Algeria, 1962
Caption from LIFE. Commonplace death. Stepping over body of slain Moslem, an Algiers woman goes her unconcerned way. Algiers, March 1962.Paul Schutzer—The LIFE Picture Collection/Getty Images
Algeria, 1962
Algeria, 1962
Algeria, 1962
Algeria, 1962
Algeria, 1962
Algeria, 1962
Algeria, 1962
Algeria, 1962
Algeria, 1962
Algeria, 1962
Algeria, 1962
Graphic Warning Slide
Algeria, 1962
Algeria, 1962
Algeria, 1962
Algeria, 1962
Algeria, 1962
Algeria, 1962
Caption from LIFE. Commonplace death. Stepping over body of slain Moslem, an Algiers woman goes her unconcerned way. Alg
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Paul Schutzer—The LIFE Picture Collection/Getty Images
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The History of French-Muslim Violence Began in the Streets of Algeria

Jan 13, 2015

It’s not difficult to situate the horrific massacres in Paris last week— which claimed the lives of 17 victims — within the broader context of terrorism carried out by Islamic extremist groups like al-Qaeda and the Islamic State of Iraq and greater Syria (ISIS). But there's another context in which the attacks should be understood, and it dates back to the 1950s and early ‘60s, when the Algerian War had France fighting to maintain its colonial hold on the North African country, and Algeria fighting for independence.

The chaotic scenes last week echoed a history of violence between the French and the Algerian Muslims who lived under Paris's rule for more than a century. In the words of Robert Fisk, Middle East correspondent for The Independent, “the desperate and permanent crisis in Algerian-French relations” is “like the refusal of a divorced couple to accept an agreed narrative of their sorrow.” Though the Algerian War took place in the middle of the 20th century, its foundation was laid by the 19th century French invasion of Algeria, which was followed by efforts to convert the Muslim population to Christianity. French rule fomented a growing resentment among Algerians that in the 1950s would escalate to revolt.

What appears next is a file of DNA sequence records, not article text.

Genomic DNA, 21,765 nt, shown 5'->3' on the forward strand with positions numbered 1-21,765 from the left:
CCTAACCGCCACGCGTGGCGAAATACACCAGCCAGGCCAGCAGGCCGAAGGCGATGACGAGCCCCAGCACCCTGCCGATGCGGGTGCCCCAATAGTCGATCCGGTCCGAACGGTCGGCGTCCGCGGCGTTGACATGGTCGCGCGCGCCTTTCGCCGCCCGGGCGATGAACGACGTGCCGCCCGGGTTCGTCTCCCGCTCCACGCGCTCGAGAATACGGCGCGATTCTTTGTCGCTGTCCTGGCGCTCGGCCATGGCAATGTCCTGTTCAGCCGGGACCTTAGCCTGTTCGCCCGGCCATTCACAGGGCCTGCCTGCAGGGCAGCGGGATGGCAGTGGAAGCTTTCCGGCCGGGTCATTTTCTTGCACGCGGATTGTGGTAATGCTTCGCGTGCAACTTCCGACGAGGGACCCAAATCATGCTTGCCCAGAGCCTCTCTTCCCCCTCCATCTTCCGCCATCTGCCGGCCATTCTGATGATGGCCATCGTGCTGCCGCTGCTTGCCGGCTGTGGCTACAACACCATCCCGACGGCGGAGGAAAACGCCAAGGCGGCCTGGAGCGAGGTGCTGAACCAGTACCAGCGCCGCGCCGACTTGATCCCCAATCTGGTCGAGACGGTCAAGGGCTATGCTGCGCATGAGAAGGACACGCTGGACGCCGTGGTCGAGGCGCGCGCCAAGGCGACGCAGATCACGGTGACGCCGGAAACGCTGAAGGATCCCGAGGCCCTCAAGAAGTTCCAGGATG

Though exact death tolls don’t exist, there are estimates that hundreds of thousands to more than a million Algerian Muslims died in the war, with tens of thousands of French military and civilians perishing in the conflict. The peace that followed the ceasefire in 1962 was, as Fisk puts it, “a cold peace in which Algeria’s residual anger, in France as well as in the homeland, settled into long-standing resentment.” Many of the hundreds of thousands of people of Algerian descent living in France today are poor and feel the specter of discrimination in government policies like the 2010 ban on face coverings.

In March 1962, LIFE photographer Paul Schutzer was on the scene in Algiers as the Algerian War came to an end with a tenuous ceasefire and a path to Algerian self-determination. Part of that city witnessed jubilant celebration—a truce had finally been reached between French President Charles de Gaulle and the Muslim-led National Liberation Front. But in other corners of town, a gruesome massacre was underway, as a group of French army officers called the Organisation de l'armée secrète (O.A.S.) in favor of French rule in Algeria killed innocent Muslims in a last-ditch effort—a mutiny of sorts—to thwart independence.

LIFE explained the motivations of the O.A.S.:

A cynical hope underlay the O.A.S. attacks: if by killing innocent people the O.A.S. could provoke all-out communal war, sympathetic elements of the French army might throw in with the Algerian Europeans against the Moslems and even against De Gaulle. But this wretched hope was in vain; retaliating, the French forces boldly struck, while air force jets strafed O.A.S. sniper positions. De Gaulle, “Le Grand Charlie,” had spoken.

The photographs above capture both the celebration and the bloodshed that coincided on the streets of Algiers as one historical chapter ended and another began. And the paradox Schutzer captured on that day — the intersection of violence and peace and a new and complicated independence—reverberates even today.

Liz Ronk, who edited this gallery, is the Photo Editor for LIFE.com. Follow her on Twitter at @LizabethRonk.

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